Trundling up a fence-line in one of my fields earlier this year I spotted a boulder. Nothing unusual there, because we use boulders to block off the bottoms of our fences so that small dogs (ours) can’t squeeze under and disappear.
What caught my eye, therefore, was not the boulder itself, but the fact that it was moving.
By the time I’d returned to the house, and called my better half to have a look with me, the boulder had moved. Disappeared.
So imagine our joy when, the following day when walking in our fields some distance from my first sighting, we came across the boulder again, crossing the path slowly in front of us. Say hullo to Bolt (as in Usain, geddit?) the tortoise.
An indigenous Leopard tortoise, Bolt was of some size, and therefore of some vintage. From whence he came we’ll never know, and how he (or she, we’ll never know either) managed to broach our fences we’ll also never know. Nor where he was headed, although it seemed he wanted to go north.
Because I was about to start cutting grass in my fields with my slasher we deemed it sensible to move Bolt out of harm’s way and we thus removed him to a disused chicken run, now well grown with lush kikuyu.
Here, after he had come out of his shell, he chumbled around the fence line chewing grass, concentrating particularly on the northern border. “Go north, young man,” was clearly not only David Livingston’s call. It’s built into the tortoise’s DNA, too.
What does one do with a tortoise? Not a lot, it seems.
For every time we boasted to friends or family that we’d found a tortoise they’d want to see it, and out we would all troop to the chicken run. There to see nothing more than a tortoise-shaped boulder because the vibration of our feet would clearly cause him to retreat into his shell.
If that’s the default response to human/tortoise interaction it’s not very exciting. One can’t after all, pet a boulder, unlike a puppy or a pony.
Plus, having lived on this plot for more than 30 years, we’ve only ever seen a tortoise once before. Shortly after we moved to the plot a gardener unearthed a hibernating tortoise while preparing a flower bed. Sadly, he unearthed the tortoise with a the business end of a garden fork. End of tortoise. Since that day our plot has been devoid of tortoises big and small, and it has never been a tortoise thoroughfare.
Besides, I hold the view that the place for wild animals, reptiles, insects and birds is in the wild, not cooped up in a cage.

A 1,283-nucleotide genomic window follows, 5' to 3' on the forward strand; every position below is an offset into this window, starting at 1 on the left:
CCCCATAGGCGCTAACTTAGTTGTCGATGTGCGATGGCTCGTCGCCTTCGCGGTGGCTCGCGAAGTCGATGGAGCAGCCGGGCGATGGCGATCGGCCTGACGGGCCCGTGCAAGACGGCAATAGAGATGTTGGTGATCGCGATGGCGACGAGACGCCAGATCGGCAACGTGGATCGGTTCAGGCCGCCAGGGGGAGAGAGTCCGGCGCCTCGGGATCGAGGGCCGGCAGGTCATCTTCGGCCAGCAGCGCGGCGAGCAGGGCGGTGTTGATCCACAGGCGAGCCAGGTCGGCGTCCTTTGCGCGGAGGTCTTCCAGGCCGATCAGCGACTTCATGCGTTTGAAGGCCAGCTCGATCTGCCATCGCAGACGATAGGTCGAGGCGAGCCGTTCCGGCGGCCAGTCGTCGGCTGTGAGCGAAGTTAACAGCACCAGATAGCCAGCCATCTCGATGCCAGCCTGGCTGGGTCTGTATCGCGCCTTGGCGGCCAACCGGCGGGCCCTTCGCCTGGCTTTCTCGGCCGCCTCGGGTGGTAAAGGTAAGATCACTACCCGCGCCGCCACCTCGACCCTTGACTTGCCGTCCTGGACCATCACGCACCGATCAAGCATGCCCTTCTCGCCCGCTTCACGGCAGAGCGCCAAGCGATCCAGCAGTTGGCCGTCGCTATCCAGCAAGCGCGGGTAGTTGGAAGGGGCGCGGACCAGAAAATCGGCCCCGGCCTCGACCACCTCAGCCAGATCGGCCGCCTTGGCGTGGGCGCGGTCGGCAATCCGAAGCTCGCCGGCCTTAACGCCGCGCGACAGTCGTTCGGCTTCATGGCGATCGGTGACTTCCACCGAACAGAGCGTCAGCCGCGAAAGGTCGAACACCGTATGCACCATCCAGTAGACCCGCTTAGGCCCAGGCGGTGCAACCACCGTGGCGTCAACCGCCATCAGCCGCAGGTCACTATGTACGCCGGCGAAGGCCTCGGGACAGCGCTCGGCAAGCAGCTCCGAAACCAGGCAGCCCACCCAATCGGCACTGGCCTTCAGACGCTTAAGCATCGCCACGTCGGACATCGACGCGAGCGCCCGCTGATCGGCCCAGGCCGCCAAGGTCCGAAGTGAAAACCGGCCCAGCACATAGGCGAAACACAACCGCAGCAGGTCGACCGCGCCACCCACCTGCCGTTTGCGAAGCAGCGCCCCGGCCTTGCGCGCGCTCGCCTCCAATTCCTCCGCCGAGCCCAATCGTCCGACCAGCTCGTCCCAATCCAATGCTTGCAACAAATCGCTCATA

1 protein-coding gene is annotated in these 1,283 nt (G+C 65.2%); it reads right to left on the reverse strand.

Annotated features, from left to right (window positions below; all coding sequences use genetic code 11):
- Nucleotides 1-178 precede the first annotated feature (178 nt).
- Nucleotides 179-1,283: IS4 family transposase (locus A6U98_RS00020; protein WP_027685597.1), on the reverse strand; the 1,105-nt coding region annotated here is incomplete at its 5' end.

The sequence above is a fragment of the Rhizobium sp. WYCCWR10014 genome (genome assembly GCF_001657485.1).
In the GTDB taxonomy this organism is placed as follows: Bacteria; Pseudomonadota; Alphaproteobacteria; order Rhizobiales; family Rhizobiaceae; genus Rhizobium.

I have, for example, never understood some people’s obsession with keeping snakes and lizards in large fish tanks. Why? To prove how brave they are around snakes or reptiles? It makes no sense to me. You can’t after all, hug a snake, because if it’s a poisonous one it will more than likely reward you with a bite or a gob of venom in your eye, and if it’s a python or a boa constrictor, it will quite likely hug you back.
And even snakes ~ and tortoises ~ must become lonely without company.
So it was decided that Bolt should be moved on, northwards, because that seemed to be where he was headed.
Now fortunately the Rietvlei Nature Reserve outside Pretoria is, roughly, north of our plot, although not within walking distance for a tortoise, even one as determined and fast-moving (yeah, right) as Bolt.
And also fortunately, the wardens at Rietvlei are happy to accept healthy indigenous wild animals, reptiles etc because they, too, believe that wild animals belong in the wild.
What’s more, if one presents them with an alien or exotic animal such as a tortoise (which may have wandered into one’s property or been bought from a dealer), they know what to do to house it ethically and safely, but not in their reserve.
There is, of course, a thriving roadside and underground trade in all manner of fauna and flora, particularly tortoises, which are plundered from the wild to fuel the trade, and many people support these dealers because they feel sorry for the creatures.
Truth is, however, that by buying from an unethical roadside dealer all one is doing is encouraging them to plunder further.
And, there are regulations and permit requirements to keeping wild animals, tortoises included, at home.
And so Bolt was delivered to Rietvlei, given a once-over for evidence of good health and released into the reserve, there to find a mate, reproduce and, hopefully, live his days like a tortoise should.

Leave a Reply

Your email address will not be published. Required fields are marked *